Sanders, Jayapal slam Manchin’s ‘sabotage’ of progressive agenda
Sen. Joe Manchin, D-W.Va., dodges reporters at the Capitol in Washington. | J. Scott Applewhite / AP

WASHINGTON—Sen. Bernie Sanders, Ind-Vt., and Rep. Pramila Jayapal, D-Wash., have finally had it with West Virginia Democratic Sen. Joe Manchin’s “sabotage”—Sanders’ word—of the party’s progressive agenda on Capitol Hill.

And that sabotage, Sanders implied, could cost Democratic President Joe Biden and his allies, including workers, control—however tenuous—of Congress this fall.

The two spoke out after Manchin, the most-conservative Senate Democrat, and a top recipient of campaign cash from fossil fuel industries and other corporate interests, killed the latest and probably last stripped-down version of Biden’s Build Back Better plan.

Manchin said bluntly he wouldn’t support its tax hikes on corporations and the rich, including a minimum 15% tax, now being implemented by other nations worldwide, on corporate profits.

Manchin also opposes its provisions to combat global warming caused by carbon dioxide emissions, especially from coal-fired power plants. Though steeply declining, coal is still an economic heavy hitter in West Virginia and coal barons are among Manchin’s top campaign contributors.

The West Virginian, who doesn’t face Mountaineer State voters until 2024, claims he’s worried about inflation. Sanders linked Manchin’s concern to campaign contributions.

Manchin’s stands riled Sanders, who, as Senate Budget Committee chairman, helped craft the original, much more transformative BBB bill, and Jayapal, chair of the Congressional Progressive Caucus.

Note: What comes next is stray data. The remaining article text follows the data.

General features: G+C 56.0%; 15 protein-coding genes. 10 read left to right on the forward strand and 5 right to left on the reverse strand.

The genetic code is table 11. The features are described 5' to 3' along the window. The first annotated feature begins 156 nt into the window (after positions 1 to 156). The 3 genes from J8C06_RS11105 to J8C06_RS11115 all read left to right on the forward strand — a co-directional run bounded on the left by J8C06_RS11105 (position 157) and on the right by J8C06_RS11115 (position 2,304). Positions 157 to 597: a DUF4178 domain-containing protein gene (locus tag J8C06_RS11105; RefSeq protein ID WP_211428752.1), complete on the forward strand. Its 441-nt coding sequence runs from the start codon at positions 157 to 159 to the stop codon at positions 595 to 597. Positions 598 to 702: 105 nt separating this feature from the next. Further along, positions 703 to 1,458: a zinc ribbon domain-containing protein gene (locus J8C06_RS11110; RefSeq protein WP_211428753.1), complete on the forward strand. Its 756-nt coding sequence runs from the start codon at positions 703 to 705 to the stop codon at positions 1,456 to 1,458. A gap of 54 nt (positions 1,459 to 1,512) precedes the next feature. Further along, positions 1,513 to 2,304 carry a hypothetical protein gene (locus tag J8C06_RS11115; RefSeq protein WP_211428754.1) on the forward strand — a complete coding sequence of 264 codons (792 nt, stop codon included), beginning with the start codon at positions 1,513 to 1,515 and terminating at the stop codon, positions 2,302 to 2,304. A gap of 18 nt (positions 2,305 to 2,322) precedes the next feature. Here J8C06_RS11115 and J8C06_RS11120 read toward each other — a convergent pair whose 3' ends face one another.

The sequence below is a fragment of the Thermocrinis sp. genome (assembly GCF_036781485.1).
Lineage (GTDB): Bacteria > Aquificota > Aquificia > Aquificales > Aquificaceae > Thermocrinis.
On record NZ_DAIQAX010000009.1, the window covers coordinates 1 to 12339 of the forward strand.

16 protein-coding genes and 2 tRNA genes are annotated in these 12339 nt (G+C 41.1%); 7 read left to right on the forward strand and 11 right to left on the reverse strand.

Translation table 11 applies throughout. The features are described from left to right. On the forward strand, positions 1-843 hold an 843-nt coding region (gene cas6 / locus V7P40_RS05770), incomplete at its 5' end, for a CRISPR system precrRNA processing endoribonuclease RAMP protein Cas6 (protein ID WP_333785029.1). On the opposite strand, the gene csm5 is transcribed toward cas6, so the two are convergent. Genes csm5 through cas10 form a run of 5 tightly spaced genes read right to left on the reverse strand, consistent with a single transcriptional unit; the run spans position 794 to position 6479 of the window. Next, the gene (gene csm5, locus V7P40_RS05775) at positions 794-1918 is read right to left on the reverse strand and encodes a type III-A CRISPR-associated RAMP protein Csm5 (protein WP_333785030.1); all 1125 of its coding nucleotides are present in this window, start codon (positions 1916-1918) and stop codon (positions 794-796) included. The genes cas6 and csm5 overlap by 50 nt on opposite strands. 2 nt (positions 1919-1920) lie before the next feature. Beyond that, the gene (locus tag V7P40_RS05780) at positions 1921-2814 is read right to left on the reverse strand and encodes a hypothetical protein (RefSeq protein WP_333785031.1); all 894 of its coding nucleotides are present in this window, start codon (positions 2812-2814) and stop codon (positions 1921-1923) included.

“Manchin [is] intentionally sabotaging the president’s agenda, what the American people want, what a majority of us in the Democratic caucus want,” Sanders told ABC News interviewer Martha Raddatz on This Week on July 16. Raddatz opened her interview by saying Manchin “abruptly” pulled the plug on the Biden-Democratic program, which organized labor strongly supports and has lobbied for, despite setbacks and cuts designed to win his vote in the evenly split Senate.

“No, Martha. Let me respectfully disagree. He didn’t abruptly do anything,” Sanders said of Manchin.

Sabotaged the agenda

“He has sabotaged the president’s agenda. Six months ago, I made it clear that you have people like Manchin” and, to “a lesser degree,” Arizona Democratic Sen. Kyrsten Sinema “who are intentionally sabotaging the president’s agenda, what the American people want, what a majority of us in the Democratic caucus want. Nothing new about this.”

Sanders said Manchin is a corporate tool in his crusade against Biden’s plans. “The problem was that we continued to talk to Manchin like he was serious. He was not. This is a guy who’s a major recipient of fossil fuel money, a guy who has received campaign contributions from 25 Republican billionaires.”

The cost of backing the fossil fuel companies is the future of the planet, Sanders declared.

“It ain’t Democrats. It isn’t the president. It’s the future of the planet. So when Manchin sabotages climate change, this is for future generations. What’s going on right now. in the West, all over the world, we’re looking at significantly increased, more and more heat waves, more drought, more flooding. This is an existential threat to humanity.”